Monday, May 13, 2013

Beginning at the beginning

I was in the gym yesterday.  Contrary to popular belief, I'm not in the gym everyday, but I was yesterday.  I was doing some bench presses, and two of the guys were watching me.  I finished a set of 3, doing 275, and one of them remarked, "Congratulations, you can bench more than I can squat."  And it struck me, as it always does, as a peculiar observation.  I understand it was meant as humor, and possibly self-deprecating humor as well.  I have heard similar variations on that theme for a while, since I started lifting and learning about exercise and weightlifting.

I picked up my first barbell when I was 12.  And I promptly put it back down after doing three bench presses.  It was not an olympic bar, it was a "standard" sized bar, which might or might not weigh 20 pounds.  When I was 13 I started working out with the 10 pound dumbbells that were around the house.  At 14, I made the decision that I would go to the gym at school and work out.  Before I was allowed to go, however, I had to do some seriously heavy reading.  Dad made me before he would let me set foot in the gym.  How heavy?  Bodybuilding: A Scientific Approach, Powerlifting: A Scientific Approach, and Unleasing The Wild Physique.  It took me a couple weeks, but it was fascinating stuff, and set the stage for decent strength gains and muscle development that summer.

I was somewhere between 130 and 150.  I don't remember exactly.  I do know, that with regular training, I was struggling to stay at 185 my senior year.  Regular, not constant, because I was also a regular teenager and what did I know about consistency and effort?

Fast forward.  How long?  About 19 years, since I turn 33 in July.  Am I strong today?  Yes.  Stronger than average?  Yes.  I am pleased with, and take pride in, that strength.  I'm closing in on a 500 pound deadlift, I can squat over 400 pounds, and bench press over 300, right around 315 right now.

Can you guess how much I started with, when I was 14 and really got serious about it?

The same as Mark Bell, Donnie Thompson, Louie Simmons.  The same as Rob Orlando, Doctor Frederick Hatfield, Lou Ferrigno, and all the guys who have some serious longevity in sports and weightlifting.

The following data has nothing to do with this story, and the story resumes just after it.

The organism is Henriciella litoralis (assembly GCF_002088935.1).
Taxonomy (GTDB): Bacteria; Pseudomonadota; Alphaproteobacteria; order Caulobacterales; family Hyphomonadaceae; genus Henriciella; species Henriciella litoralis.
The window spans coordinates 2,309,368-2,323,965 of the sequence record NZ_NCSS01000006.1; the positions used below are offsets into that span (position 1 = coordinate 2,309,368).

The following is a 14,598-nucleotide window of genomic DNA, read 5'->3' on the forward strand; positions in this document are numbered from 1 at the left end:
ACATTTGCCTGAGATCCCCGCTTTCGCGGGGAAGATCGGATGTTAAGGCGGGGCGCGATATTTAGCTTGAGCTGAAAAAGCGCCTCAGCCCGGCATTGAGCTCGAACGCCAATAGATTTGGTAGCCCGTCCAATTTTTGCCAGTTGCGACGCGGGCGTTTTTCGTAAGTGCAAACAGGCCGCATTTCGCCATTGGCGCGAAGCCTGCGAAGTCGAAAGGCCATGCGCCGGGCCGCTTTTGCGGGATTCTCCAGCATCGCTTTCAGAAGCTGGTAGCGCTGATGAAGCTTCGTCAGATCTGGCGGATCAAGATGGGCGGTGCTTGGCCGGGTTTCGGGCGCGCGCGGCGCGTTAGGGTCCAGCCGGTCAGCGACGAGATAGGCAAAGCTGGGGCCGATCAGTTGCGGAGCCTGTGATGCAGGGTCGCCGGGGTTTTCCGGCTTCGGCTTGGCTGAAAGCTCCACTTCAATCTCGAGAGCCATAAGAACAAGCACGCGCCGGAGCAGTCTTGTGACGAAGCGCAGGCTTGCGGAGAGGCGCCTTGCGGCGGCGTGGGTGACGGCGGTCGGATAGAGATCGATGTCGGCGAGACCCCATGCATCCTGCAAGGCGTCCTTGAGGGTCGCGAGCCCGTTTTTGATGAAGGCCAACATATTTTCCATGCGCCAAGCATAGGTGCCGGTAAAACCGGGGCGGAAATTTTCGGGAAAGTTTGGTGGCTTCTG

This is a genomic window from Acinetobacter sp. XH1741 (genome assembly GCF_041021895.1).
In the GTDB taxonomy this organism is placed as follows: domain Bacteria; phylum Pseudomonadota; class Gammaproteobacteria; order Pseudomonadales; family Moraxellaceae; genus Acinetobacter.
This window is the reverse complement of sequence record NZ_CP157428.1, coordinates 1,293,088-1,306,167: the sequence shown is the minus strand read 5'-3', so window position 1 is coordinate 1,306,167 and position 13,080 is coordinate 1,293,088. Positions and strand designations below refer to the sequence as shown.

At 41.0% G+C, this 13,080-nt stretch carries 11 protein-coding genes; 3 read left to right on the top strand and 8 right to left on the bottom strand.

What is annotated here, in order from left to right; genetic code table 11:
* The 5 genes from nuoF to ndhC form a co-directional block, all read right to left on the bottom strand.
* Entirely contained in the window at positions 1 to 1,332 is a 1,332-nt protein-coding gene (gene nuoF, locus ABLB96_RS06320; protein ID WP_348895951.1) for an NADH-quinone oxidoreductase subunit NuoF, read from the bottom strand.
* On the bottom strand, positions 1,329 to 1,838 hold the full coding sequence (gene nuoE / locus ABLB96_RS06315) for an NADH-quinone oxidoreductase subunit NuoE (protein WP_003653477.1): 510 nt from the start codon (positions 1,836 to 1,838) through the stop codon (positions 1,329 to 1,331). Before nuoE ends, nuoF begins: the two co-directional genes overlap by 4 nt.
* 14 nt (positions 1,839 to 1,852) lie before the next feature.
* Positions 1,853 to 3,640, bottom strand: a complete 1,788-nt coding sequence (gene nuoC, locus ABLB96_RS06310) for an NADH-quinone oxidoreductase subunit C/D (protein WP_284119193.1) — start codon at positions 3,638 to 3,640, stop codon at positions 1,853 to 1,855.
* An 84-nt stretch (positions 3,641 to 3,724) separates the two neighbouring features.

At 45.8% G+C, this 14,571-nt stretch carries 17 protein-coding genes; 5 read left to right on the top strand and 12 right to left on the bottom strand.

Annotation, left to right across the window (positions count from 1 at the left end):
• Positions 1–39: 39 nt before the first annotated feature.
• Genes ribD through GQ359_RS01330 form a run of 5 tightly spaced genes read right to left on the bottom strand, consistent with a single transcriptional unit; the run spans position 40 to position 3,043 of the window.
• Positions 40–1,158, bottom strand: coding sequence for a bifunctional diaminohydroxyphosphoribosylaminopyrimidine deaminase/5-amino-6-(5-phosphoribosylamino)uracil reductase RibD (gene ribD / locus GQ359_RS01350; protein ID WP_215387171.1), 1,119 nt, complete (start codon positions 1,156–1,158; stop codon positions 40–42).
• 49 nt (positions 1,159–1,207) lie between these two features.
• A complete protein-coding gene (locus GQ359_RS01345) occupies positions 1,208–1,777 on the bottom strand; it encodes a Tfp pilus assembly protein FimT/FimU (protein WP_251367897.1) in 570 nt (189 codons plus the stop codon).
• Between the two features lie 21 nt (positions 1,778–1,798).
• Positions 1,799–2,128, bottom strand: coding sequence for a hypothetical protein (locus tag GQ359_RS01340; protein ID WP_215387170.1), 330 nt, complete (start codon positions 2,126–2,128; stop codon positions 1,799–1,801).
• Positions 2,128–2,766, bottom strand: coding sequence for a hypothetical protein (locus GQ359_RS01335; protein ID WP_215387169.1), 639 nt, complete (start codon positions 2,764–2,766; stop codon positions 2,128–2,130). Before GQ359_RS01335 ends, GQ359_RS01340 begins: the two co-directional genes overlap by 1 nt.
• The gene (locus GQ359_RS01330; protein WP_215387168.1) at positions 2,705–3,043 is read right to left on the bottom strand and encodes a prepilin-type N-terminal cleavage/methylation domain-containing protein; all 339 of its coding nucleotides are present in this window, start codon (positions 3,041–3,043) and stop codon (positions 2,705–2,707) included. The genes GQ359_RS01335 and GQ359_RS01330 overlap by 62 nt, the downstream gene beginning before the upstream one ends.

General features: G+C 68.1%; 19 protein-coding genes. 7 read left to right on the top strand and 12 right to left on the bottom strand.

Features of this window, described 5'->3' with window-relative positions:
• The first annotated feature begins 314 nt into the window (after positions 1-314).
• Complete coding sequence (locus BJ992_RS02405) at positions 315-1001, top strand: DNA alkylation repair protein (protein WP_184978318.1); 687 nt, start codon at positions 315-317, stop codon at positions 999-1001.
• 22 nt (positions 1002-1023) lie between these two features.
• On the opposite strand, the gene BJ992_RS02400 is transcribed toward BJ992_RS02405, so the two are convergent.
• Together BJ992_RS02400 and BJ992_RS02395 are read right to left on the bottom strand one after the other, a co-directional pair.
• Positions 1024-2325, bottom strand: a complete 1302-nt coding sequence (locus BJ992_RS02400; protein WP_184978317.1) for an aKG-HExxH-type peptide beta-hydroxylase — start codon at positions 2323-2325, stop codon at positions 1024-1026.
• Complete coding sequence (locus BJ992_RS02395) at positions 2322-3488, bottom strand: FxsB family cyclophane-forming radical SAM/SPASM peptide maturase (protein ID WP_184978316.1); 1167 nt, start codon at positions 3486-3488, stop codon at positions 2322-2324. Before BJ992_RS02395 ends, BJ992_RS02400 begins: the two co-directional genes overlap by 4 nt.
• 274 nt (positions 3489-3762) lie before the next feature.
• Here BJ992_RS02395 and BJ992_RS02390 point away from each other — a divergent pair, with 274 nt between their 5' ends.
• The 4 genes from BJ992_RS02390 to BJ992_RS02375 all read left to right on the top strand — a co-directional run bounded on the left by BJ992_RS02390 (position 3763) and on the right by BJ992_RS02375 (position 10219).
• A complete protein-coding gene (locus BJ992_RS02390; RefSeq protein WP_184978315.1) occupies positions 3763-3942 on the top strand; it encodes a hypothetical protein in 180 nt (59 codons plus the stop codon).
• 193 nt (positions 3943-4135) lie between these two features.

The maximum amount that I could use, and still do reps with good form.  Which, for me, was the bar.  Olympic, this time, since my school was so blessed.

So, in essence, I started at the same place as you, and some of the greats in lifting.  The difference is not the starting point, but how much time has elapsed since then.  Work, mathematically, is a function of time.  19 years is a decent amount of time, and if I'd been lifting seriously for those 19 years, I could probably be a competitive powerlifter or strongman.  I don't want to, though, and that's okay.  19 years, though, represents the amount of work that I've done to be stronger, and bigger.  It's not a point in my favor, except that it helped me reach my goals.  In the same vein, it's not a point against people who aren't as strong as me.  Some people come to enjoy lifting weights later in life.  Just recognize that it doesn't serve you to compare your lifts to my lifts, even if you've been lifting the same length of time.  Just like it doesn't serve me to compare with Donnie Thompson or Rob Orlando. 

What does serve our best interests is to recognize the amount of work that we have put in, and the gains we have made, and celebrate those gains and those triumphs.  To compare the "you" of today with the "you" of last year and recognize positive changes is a beautiful thing.

Seriously though, I understand that the comment was made in jest, and should anyone say something like this to me in the future, no hard feelings.  I just want people to think about it for a second.  A physical display of strength is only the tip of the iceberg.  What goes unseen is the work it took to put on that display.